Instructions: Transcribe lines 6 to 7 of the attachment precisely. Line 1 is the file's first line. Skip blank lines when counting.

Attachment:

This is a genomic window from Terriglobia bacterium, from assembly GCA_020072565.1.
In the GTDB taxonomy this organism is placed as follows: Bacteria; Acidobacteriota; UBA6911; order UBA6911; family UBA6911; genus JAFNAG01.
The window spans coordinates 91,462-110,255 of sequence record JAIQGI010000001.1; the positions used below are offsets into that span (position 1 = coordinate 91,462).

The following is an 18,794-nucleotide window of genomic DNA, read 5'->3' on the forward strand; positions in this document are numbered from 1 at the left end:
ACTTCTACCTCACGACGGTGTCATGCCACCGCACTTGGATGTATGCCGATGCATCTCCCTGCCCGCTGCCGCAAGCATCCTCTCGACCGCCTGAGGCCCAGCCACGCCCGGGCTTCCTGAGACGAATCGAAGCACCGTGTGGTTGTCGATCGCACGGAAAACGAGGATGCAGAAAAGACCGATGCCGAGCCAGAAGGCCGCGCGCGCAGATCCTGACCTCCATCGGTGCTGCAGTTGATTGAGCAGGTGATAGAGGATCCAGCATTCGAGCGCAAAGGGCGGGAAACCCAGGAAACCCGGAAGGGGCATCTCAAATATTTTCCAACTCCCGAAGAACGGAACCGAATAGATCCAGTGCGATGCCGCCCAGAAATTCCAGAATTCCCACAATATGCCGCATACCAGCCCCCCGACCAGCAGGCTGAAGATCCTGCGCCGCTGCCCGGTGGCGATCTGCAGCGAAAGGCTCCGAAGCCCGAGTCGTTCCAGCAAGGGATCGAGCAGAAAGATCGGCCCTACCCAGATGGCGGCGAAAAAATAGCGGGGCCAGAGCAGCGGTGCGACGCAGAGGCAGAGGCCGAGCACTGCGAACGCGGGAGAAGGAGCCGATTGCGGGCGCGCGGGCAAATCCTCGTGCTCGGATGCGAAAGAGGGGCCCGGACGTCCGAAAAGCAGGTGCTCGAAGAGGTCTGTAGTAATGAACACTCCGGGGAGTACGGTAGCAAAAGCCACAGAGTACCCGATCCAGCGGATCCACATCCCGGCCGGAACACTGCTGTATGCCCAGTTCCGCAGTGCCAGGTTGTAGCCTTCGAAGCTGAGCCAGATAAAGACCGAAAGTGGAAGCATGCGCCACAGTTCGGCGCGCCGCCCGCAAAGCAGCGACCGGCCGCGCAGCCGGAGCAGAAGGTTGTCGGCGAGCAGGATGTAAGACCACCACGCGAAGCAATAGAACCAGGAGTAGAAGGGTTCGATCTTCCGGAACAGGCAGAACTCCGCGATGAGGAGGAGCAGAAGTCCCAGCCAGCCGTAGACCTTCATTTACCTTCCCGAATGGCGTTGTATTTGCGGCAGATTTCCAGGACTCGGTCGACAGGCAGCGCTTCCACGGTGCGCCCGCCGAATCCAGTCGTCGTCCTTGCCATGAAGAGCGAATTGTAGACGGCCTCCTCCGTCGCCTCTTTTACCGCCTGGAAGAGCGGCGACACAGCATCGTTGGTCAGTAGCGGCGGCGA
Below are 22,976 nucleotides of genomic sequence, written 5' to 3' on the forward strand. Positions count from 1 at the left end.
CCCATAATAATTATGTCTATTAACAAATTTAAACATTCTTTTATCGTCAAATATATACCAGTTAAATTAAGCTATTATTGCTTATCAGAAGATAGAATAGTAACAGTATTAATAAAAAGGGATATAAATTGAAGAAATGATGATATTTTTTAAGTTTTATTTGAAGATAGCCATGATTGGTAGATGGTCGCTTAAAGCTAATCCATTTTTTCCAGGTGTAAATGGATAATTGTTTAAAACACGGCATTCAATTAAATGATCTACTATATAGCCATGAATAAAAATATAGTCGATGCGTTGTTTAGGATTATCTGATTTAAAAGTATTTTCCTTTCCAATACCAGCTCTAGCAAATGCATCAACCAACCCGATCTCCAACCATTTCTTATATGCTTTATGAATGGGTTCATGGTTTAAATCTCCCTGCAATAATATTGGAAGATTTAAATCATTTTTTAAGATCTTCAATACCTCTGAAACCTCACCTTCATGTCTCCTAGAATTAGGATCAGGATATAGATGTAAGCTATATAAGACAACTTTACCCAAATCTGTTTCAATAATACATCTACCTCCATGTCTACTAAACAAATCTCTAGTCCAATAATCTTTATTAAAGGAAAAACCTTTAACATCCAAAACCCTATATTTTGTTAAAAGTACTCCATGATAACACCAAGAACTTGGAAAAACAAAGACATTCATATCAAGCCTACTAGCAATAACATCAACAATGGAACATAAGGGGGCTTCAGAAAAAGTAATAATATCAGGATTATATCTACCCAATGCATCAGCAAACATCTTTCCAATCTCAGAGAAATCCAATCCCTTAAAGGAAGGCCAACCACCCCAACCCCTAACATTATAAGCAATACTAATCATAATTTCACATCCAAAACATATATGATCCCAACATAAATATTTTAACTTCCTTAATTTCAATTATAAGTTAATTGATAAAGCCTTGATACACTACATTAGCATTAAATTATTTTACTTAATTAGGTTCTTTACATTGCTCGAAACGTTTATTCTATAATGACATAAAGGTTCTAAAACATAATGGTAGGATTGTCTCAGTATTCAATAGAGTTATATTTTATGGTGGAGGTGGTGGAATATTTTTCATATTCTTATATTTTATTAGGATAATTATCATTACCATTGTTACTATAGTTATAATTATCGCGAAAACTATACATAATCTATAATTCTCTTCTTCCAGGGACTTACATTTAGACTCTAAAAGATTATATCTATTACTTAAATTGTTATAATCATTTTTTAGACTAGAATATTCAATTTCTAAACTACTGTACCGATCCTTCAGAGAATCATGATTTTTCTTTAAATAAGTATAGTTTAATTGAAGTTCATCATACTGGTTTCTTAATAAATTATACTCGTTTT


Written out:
Below are 22,976 nucleotides of genomic sequence, written 5' to 3' on the forward strand. Positions count from 1 at the left end.
CCCATAATAATTATGTCTATTAACAAATTTAAACATTCTTTTATCGTCAAATATATACCAGTTAAATTAAGCTATTATTGCTTATCAGAAGATAGAATAGTAACAGTATTAATAAAAAGGGATATAAATTGAAGAAATGATGATATTTTTTAAGTTTTATTTGAAGATAGCCATGATTGGTAGATGGTCGCTTAAAGCTAATCCATTTTTTCCAGGTGTAAATGGATAATTGTTTAAAACACGGCATTCAATTAAATGATCTACTATATAGCCATGAATAAAAATATAGTCGATGCGTTGTTTAGGATTATCTGATTTAAAAGTATTTTCCTTTCCAATACCAGCTCTAGCAAATGCATCAACCAACCCGATCTCCAACCATTTCTTATATGCTTTATGAATGGGTTCATGGTTTAAATCTCCCTGCAATAATATTGGAAGATTTAAATCATTTTTTAAGATCTTCAATACCTCTGAAACCTCACCTTCATGTCTCCTAGAATTAGGATCAGGATATAGATGTAAGCTATATAAGACAACTTTACCCAAATCTGTTTCAATAATACATCTACCTCCATGTCTACTAAACAAATCTCTAGTCCAATAATCTTTATTAAAGGAAAAACCTTTAACATCCAAAACCCTATATTTTGTTAAAAGTACTCCATGATAACACCAAGAACTTGGAAAAACAAAGACATTCATATCAAGCCTACTAGCAATAACATCAACAATGGAACATAAGGGGGCTTCAGAAAAAGTAATAATATCAGGATTATATCTACCCAATGCATCAGCAAACATCTTTCCAATCTCAGAGAAATCCAATCCCTTAAAGGAAGGCCAACCACCCCAACCCCTAACATTATAAGCAATACTAATCATAATTTCACATCCAAAACATATATGATCCCAACATAAATATTTTAACTTCCTTAATTTCAATTATAAGTTAATTGATAAAGCCTTGATACACTACATTAGCATTAAATTATTTTACTTAATTAGGTTCTTTACATTGCTCGAAACGTTTATTCTATAATGACATAAAGGTTCTAAAACATAATGGTAGGATTGTCTCAGTATTCAATAGAGTTATATTTTATGGTGGAGGTGGTGGAATATTTTTCATATTCTTATATTTTATTAGGATAATTATCATTACCATTGTTACTATAGTTATAATTATCGCGAAAACTATACATAATCTATAATTCTCTTCTTCCAGGGACTTACATTTAGACTCTAAAAGATTATATCTATTACTTAAATTGTTATAATCATTTTTTAGACTAGAATATTCAATTTCTAAACTACTGTACCGATCCTTCAGAGAATCATGATTTTTCTTTAAATAAGTATAGTTTAATTGAAGTTCATCATACTGGTTTCTTAATAAATTATACTCGTTTT